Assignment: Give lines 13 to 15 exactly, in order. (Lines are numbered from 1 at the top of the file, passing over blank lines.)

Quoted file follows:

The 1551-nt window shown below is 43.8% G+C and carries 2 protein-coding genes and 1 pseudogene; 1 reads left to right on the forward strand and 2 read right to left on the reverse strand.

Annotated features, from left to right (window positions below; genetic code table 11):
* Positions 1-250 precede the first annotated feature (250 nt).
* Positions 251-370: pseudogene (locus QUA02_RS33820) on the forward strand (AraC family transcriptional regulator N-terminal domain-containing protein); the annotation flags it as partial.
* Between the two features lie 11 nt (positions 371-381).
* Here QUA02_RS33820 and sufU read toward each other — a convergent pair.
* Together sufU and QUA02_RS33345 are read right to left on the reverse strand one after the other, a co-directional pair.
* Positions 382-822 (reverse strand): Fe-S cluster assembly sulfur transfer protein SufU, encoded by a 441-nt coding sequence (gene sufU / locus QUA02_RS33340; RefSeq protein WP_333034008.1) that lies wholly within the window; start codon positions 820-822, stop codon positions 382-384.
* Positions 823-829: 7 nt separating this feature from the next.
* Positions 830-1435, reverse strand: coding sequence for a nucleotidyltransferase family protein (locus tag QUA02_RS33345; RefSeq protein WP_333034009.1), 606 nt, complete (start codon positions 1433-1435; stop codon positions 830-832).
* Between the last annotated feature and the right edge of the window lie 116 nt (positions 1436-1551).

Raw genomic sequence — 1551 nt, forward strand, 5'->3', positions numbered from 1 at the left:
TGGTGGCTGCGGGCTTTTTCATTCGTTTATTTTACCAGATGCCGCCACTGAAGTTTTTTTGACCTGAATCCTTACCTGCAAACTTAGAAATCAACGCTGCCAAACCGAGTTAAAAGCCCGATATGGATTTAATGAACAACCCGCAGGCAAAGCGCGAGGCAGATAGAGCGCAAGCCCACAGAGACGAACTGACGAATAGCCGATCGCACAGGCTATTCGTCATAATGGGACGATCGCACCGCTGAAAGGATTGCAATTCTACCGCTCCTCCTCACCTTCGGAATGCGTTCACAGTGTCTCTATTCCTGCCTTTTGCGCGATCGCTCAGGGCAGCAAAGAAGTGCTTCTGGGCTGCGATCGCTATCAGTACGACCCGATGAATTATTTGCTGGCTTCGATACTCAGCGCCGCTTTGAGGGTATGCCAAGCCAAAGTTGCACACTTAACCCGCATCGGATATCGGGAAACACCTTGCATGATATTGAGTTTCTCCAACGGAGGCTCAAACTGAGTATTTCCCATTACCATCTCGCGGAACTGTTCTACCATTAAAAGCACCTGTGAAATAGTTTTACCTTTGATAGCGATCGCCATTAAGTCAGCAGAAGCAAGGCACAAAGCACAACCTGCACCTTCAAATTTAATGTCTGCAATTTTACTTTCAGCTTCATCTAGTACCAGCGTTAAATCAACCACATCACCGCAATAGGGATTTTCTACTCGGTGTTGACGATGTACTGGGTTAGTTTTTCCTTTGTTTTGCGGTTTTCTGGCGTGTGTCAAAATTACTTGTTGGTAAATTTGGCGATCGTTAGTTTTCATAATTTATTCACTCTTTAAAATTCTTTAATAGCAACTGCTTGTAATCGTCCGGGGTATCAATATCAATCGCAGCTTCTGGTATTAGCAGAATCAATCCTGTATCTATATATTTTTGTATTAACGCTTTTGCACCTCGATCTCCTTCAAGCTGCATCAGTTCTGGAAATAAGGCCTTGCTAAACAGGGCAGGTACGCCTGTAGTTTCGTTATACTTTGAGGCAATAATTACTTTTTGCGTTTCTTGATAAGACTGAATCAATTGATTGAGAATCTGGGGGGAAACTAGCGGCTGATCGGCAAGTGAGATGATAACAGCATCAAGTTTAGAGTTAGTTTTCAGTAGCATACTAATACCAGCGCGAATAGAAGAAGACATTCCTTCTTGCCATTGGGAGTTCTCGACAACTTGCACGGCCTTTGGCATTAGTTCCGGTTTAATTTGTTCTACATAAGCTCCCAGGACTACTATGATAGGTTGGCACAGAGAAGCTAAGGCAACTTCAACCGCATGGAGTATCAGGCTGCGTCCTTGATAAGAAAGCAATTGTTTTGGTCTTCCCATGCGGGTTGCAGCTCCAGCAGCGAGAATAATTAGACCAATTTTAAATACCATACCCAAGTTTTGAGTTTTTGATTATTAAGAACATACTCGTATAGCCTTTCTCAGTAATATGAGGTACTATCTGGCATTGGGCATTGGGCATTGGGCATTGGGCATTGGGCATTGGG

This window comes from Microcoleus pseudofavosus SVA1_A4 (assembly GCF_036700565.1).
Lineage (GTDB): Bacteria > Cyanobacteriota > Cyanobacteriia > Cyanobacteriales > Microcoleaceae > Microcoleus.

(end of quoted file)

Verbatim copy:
TGGTGGCTGCGGGCTTTTTCATTCGTTTATTTTACCAGATGCCGCCACTGAAGTTTTTTTGACCTGAATCCTTACCTGCAAACTTAGAAATCAACGCTGCCAAACCGAGTTAAAAGCCCGATATGGATTTAATGAACAACCCGCAGGCAAAGCGCGAGGCAGATAGAGCGCAAGCCCACAGAGACGAACTGACGAATAGCCGATCGCACAGGCTATTCGTCATAATGGGACGATCGCACCGCTGAAAGGATTGCAATTCTACCGCTCCTCCTCACCTTCGGAATGCGTTCACAGTGTCTCTATTCCTGCCTTTTGCGCGATCGCTCAGGGCAGCAAAGAAGTGCTTCTGGGCTGCGATCGCTATCAGTACGACCCGATGAATTATTTGCTGGCTTCGATACTCAGCGCCGCTTTGAGGGTATGCCAAGCCAAAGTTGCACACTTAACCCGCATCGGATATCGGGAAACACCTTGCATGATATTGAGTTTCTCCAACGGAGGCTCAAACTGAGTATTTCCCATTACCATCTCGCGGAACTGTTCTACCATTAAAAGCACCTGTGAAATAGTTTTACCTTTGATAGCGATCGCCATTAAGTCAGCAGAAGCAAGGCACAAAGCACAACCTGCACCTTCAAATTTAATGTCTGCAATTTTACTTTCAGCTTCATCTAGTACCAGCGTTAAATCAACCACATCACCGCAATAGGGATTTTCTACTCGGTGTTGACGATGTACTGGGTTAGTTTTTCCTTTGTTTTGCGGTTTTCTGGCGTGTGTCAAAATTACTTGTTGGTAAATTTGGCGATCGTTAGTTTTCATAATTTATTCACTCTTTAAAATTCTTTAATAGCAACTGCTTGTAATCGTCCGGGGTATCAATATCAATCGCAGCTTCTGGTATTAGCAGAATCAATCCTGTATCTATATATTTTTGTATTAACGCTTTTGCACCTCGATCTCCTTCAAGCTGCATCAGTTCTGGAAATAAGGCCTTGCTAAACAGGGCAGGTACGCCTGTAGTTTCGTTATACTTTGAGGCAATAATTACTTTTTGCGTTTCTTGATAAGACTGAATCAATTGATTGAGAATCTGGGGGGAAACTAGCGGCTGATCGGCAAGTGAGATGATAACAGCATCAAGTTTAGAGTTAGTTTTCAGTAGCATACTAATACCAGCGCGAATAGAAGAAGACATTCCTTCTTGCCATTGGGAGTTCTCGACAACTTGCACGGCCTTTGGCATTAGTTCCGGTTTAATTTGTTCTACATAAGCTCCCAGGACTACTATGATAGGTTGGCACAGAGAAGCTAAGGCAACTTCAACCGCATGGAGTATCAGGCTGCGTCCTTGATAAGAAAGCAATTGTTTTGGTCTTCCCATGCGGGTTGCAGCTCCAGCAGCGAGAATAATTAGACCAATTTTAAATACCATACCCAAGTTTTGAGTTTTTGATTATTAAGAACATACTCGTATAGCCTTTCTCAGTAATATGAGGTACTATCTGGCATTGGGCATTGGGCATTGGGCATTGGGCATTGGGCATTGGG

This window comes from Microcoleus pseudofavosus SVA1_A4 (assembly GCF_036700565.1).
Lineage (GTDB): Bacteria > Cyanobacteriota > Cyanobacteriia > Cyanobacteriales > Microcoleaceae > Microcoleus.